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Range wars : ranching and pest eradication on British Columbia's Interior Plateau Thistle , John

Abstract

Range Wars examines the environmental history of pest eradication in western North American grasslands in the late 19th and 20th centuries. Using British Columbia as a case study, the dissertation examines two closely related wars waged by ranchers and range managers against creatures they considered pests. In the first part of the study the analysis focuses on the ecological problem of grasshopper plagues and the ways in which a campaign organized to eradicate them worked to expose and exacerbate economic divisions among immigrant ranchers. Next, the study recounts a war with 'wild horses' that also served to dispossess indigenous people and discredit their competing claims to to land. Both wars aimed to accommodate cattle in increasingly degraded grasslands but the problem of range degradation went largely unsolved. By focusing on the broader social and ecological dimensions of pest eradication the study provides new perspective on North America's environmental past.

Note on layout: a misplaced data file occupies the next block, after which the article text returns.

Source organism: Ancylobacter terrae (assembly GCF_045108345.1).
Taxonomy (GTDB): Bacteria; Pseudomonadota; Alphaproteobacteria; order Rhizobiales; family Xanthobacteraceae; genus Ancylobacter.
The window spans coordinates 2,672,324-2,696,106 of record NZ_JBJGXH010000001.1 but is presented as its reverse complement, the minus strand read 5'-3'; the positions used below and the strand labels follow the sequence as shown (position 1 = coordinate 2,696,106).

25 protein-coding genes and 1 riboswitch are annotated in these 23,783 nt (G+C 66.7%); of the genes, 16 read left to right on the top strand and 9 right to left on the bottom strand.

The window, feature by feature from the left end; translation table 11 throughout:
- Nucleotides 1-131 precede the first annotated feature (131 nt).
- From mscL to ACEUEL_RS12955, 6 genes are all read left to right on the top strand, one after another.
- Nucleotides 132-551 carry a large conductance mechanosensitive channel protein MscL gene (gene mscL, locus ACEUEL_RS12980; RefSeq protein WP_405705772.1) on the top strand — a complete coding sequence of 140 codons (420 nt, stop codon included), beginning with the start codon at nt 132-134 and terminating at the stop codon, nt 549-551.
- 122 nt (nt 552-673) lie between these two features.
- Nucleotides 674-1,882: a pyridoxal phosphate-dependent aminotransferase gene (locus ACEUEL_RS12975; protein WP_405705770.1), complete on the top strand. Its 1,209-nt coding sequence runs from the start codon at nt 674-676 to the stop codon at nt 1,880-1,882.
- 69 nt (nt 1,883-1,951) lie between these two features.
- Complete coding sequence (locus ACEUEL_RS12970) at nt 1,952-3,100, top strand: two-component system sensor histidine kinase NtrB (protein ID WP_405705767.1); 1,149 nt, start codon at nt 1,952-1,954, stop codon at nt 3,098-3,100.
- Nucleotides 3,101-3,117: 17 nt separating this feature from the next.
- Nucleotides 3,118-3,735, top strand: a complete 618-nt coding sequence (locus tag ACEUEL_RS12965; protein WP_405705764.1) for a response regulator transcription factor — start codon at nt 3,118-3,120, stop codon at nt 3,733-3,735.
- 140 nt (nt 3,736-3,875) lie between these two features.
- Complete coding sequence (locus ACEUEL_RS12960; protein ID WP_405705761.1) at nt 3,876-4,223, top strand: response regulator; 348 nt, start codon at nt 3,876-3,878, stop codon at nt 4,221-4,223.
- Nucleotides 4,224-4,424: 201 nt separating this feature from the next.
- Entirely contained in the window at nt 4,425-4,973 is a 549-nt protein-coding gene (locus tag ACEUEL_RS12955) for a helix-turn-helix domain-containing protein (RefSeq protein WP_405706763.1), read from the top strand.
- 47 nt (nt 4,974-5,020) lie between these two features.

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Attribution-NonCommercial-NoDerivatives 4.0 International

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